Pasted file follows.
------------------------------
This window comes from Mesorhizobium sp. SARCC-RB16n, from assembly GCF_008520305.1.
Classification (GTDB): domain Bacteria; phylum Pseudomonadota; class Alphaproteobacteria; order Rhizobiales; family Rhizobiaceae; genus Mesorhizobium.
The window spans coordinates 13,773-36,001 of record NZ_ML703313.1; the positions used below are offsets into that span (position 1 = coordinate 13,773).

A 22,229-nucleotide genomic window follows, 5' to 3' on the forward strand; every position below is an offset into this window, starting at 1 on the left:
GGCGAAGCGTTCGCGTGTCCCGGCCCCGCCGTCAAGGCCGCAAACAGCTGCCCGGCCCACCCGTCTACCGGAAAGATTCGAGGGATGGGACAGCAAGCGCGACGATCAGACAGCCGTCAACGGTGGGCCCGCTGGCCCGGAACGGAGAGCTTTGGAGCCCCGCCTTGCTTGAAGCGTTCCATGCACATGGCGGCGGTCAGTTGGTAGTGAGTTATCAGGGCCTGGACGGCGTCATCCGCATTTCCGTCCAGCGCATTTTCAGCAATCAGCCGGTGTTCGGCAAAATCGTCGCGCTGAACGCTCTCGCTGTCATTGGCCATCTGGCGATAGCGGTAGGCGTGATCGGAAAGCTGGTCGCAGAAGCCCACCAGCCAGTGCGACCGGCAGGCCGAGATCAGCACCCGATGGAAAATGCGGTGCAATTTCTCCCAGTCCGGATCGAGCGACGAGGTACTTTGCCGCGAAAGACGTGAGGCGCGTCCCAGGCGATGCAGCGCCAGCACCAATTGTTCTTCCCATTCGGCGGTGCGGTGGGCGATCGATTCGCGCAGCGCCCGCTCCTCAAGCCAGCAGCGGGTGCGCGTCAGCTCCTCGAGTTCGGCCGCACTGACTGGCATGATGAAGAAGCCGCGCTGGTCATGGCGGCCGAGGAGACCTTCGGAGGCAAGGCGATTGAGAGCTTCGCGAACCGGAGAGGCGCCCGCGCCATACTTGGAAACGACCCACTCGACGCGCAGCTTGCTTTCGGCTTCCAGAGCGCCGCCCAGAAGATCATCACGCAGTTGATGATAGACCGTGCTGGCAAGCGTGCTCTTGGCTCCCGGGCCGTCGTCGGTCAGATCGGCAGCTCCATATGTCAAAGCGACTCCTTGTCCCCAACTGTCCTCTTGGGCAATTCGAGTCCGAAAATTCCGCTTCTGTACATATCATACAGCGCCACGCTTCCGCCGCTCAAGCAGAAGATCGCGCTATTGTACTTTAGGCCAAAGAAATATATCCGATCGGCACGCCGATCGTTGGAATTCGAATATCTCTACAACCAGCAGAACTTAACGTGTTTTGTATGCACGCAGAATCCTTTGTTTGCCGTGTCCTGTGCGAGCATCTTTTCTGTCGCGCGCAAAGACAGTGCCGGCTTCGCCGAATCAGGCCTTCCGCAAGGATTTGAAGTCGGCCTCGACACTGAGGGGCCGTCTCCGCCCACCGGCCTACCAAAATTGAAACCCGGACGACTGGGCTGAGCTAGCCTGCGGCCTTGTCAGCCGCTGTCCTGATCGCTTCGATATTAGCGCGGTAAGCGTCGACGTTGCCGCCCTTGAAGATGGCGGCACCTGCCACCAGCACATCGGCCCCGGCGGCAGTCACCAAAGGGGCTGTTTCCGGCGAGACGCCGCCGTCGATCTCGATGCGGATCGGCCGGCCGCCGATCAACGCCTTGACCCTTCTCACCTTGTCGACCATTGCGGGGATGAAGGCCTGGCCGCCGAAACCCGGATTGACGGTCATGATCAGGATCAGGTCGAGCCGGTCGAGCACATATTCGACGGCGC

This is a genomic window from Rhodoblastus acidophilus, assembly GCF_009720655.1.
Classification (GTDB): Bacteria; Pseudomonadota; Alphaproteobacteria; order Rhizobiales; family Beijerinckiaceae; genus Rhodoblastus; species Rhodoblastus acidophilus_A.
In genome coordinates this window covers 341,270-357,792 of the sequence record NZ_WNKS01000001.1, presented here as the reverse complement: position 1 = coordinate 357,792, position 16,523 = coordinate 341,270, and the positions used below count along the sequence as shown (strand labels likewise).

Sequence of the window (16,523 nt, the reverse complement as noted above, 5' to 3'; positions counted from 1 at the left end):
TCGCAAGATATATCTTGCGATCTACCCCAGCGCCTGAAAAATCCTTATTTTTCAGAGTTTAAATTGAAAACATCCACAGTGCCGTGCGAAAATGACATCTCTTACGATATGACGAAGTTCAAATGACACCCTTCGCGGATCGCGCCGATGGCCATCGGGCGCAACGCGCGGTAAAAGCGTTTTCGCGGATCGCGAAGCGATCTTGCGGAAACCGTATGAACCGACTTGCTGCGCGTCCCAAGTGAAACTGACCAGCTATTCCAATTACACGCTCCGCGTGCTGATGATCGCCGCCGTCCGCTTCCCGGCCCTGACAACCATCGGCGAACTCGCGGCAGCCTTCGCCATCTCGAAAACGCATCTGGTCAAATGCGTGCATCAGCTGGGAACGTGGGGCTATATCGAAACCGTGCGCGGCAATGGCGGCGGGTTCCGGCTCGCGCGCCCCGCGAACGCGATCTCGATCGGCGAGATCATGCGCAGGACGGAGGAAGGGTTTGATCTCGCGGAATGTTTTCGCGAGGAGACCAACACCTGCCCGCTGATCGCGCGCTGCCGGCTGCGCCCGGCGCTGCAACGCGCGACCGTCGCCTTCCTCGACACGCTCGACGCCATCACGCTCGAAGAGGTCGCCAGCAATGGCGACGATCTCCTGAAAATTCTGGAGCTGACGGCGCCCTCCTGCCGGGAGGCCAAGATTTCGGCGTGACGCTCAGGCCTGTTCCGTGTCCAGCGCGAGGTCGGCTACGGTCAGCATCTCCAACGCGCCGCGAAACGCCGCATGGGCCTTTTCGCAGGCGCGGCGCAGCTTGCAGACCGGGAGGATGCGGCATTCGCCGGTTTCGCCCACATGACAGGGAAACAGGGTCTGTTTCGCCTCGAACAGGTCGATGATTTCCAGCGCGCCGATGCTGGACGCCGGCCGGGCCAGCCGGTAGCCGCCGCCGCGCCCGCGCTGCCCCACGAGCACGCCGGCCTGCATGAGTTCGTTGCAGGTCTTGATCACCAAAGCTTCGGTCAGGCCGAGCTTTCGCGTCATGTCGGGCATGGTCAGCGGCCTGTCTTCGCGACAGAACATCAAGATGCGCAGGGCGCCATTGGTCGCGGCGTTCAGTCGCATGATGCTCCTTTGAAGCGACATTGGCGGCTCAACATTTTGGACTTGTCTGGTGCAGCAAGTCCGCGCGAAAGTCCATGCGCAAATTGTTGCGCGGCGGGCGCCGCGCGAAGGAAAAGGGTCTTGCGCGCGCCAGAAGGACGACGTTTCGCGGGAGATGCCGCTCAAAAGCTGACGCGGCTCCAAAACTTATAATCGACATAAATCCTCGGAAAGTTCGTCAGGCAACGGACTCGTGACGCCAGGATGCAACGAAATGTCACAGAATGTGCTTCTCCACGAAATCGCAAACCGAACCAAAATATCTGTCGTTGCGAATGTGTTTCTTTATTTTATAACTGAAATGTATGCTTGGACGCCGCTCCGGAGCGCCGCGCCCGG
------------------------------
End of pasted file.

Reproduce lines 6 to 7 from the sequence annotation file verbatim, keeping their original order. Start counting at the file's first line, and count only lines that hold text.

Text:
This is a genomic window from Rhodoblastus acidophilus, assembly GCF_009720655.1.
Classification (GTDB): Bacteria; Pseudomonadota; Alphaproteobacteria; order Rhizobiales; family Beijerinckiaceae; genus Rhodoblastus; species Rhodoblastus acidophilus_A.